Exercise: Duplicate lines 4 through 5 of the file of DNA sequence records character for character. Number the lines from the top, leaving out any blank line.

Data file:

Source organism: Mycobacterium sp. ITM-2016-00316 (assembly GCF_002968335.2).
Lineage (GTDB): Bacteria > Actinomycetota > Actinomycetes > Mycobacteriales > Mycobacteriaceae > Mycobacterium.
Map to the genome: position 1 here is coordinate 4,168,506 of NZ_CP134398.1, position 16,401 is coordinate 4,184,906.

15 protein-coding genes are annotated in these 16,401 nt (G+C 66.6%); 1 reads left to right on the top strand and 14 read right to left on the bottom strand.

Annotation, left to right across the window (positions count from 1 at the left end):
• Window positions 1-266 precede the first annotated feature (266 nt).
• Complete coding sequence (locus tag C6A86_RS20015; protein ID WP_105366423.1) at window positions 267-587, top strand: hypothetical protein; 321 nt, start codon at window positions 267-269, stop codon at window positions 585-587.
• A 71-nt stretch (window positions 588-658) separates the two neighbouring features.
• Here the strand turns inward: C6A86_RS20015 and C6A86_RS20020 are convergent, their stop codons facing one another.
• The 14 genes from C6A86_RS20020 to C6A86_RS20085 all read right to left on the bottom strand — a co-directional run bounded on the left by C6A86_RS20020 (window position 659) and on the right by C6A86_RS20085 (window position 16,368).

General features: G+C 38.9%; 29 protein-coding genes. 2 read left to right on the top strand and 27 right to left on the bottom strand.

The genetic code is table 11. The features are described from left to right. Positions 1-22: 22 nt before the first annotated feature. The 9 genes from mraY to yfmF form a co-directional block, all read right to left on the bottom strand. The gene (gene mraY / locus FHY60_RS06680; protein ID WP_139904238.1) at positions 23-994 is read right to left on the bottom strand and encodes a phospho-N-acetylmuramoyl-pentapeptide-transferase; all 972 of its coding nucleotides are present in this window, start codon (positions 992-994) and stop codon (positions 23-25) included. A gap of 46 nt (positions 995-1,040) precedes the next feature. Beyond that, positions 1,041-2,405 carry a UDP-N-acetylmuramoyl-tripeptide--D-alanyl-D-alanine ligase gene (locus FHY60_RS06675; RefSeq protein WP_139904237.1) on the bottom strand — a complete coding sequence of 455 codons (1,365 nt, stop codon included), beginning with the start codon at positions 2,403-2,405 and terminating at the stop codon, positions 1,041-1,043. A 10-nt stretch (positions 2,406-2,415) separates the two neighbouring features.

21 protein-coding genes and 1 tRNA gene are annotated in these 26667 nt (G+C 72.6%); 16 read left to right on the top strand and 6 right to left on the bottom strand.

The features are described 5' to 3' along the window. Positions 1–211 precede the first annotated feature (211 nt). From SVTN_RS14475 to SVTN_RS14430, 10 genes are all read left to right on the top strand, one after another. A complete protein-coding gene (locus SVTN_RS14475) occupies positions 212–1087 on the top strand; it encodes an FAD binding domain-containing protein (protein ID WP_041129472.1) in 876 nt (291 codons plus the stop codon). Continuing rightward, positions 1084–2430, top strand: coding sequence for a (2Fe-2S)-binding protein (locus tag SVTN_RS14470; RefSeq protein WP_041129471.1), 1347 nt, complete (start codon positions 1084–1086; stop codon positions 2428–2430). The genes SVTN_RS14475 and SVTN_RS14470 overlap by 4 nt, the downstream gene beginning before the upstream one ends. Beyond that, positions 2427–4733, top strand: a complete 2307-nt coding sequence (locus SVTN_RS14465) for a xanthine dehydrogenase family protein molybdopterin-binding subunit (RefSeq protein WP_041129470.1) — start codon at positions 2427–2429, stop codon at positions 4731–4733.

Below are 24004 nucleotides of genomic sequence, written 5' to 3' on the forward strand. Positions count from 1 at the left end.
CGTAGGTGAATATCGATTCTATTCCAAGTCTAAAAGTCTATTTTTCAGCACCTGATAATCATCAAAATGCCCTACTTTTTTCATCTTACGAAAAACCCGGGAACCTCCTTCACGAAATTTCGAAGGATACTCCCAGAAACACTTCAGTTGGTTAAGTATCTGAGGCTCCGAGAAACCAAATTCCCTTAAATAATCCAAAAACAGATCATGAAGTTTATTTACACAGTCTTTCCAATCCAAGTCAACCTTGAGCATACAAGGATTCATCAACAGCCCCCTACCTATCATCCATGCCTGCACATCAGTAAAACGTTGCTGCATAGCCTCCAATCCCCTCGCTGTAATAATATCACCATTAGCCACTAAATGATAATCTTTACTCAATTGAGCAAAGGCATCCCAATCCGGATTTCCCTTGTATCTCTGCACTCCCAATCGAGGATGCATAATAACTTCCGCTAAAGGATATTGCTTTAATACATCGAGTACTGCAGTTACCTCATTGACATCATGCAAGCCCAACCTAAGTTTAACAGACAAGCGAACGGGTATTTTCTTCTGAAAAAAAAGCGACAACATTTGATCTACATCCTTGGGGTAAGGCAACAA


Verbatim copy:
15 protein-coding genes are annotated in these 16,401 nt (G+C 66.6%); 1 reads left to right on the top strand and 14 read right to left on the bottom strand.

Annotation, left to right across the window (positions count from 1 at the left end):